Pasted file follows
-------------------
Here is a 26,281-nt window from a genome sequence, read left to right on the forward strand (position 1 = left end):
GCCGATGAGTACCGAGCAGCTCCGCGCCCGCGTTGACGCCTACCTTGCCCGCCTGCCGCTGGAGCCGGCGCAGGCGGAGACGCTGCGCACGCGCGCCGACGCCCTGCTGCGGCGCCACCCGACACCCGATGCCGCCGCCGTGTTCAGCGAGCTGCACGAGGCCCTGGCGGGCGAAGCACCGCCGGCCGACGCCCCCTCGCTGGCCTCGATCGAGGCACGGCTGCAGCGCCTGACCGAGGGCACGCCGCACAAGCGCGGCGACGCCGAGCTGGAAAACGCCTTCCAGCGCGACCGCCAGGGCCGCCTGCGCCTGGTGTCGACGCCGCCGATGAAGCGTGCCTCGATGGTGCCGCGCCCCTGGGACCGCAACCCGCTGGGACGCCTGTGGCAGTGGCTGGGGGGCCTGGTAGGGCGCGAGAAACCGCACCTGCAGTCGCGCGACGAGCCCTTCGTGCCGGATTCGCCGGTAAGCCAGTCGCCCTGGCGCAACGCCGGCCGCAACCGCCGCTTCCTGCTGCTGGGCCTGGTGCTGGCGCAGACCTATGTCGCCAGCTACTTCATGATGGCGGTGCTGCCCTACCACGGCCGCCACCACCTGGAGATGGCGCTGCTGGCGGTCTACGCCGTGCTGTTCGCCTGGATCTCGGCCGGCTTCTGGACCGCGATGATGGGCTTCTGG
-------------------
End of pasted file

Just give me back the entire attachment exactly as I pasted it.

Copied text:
Here is a 26,281-nt window from a genome sequence, read left to right on the forward strand (position 1 = left end):
GCCGATGAGTACCGAGCAGCTCCGCGCCCGCGTTGACGCCTACCTTGCCCGCCTGCCGCTGGAGCCGGCGCAGGCGGAGACGCTGCGCACGCGCGCCGACGCCCTGCTGCGGCGCCACCCGACACCCGATGCCGCCGCCGTGTTCAGCGAGCTGCACGAGGCCCTGGCGGGCGAAGCACCGCCGGCCGACGCCCCCTCGCTGGCCTCGATCGAGGCACGGCTGCAGCGCCTGACCGAGGGCACGCCGCACAAGCGCGGCGACGCCGAGCTGGAAAACGCCTTCCAGCGCGACCGCCAGGGCCGCCTGCGCCTGGTGTCGACGCCGCCGATGAAGCGTGCCTCGATGGTGCCGCGCCCCTGGGACCGCAACCCGCTGGGACGCCTGTGGCAGTGGCTGGGGGGCCTGGTAGGGCGCGAGAAACCGCACCTGCAGTCGCGCGACGAGCCCTTCGTGCCGGATTCGCCGGTAAGCCAGTCGCCCTGGCGCAACGCCGGCCGCAACCGCCGCTTCCTGCTGCTGGGCCTGGTGCTGGCGCAGACCTATGTCGCCAGCTACTTCATGATGGCGGTGCTGCCCTACCACGGCCGCCACCACCTGGAGATGGCGCTGCTGGCGGTCTACGCCGTGCTGTTCGCCTGGATCTCGGCCGGCTTCTGGACCGCGATGATGGGCTTCTGG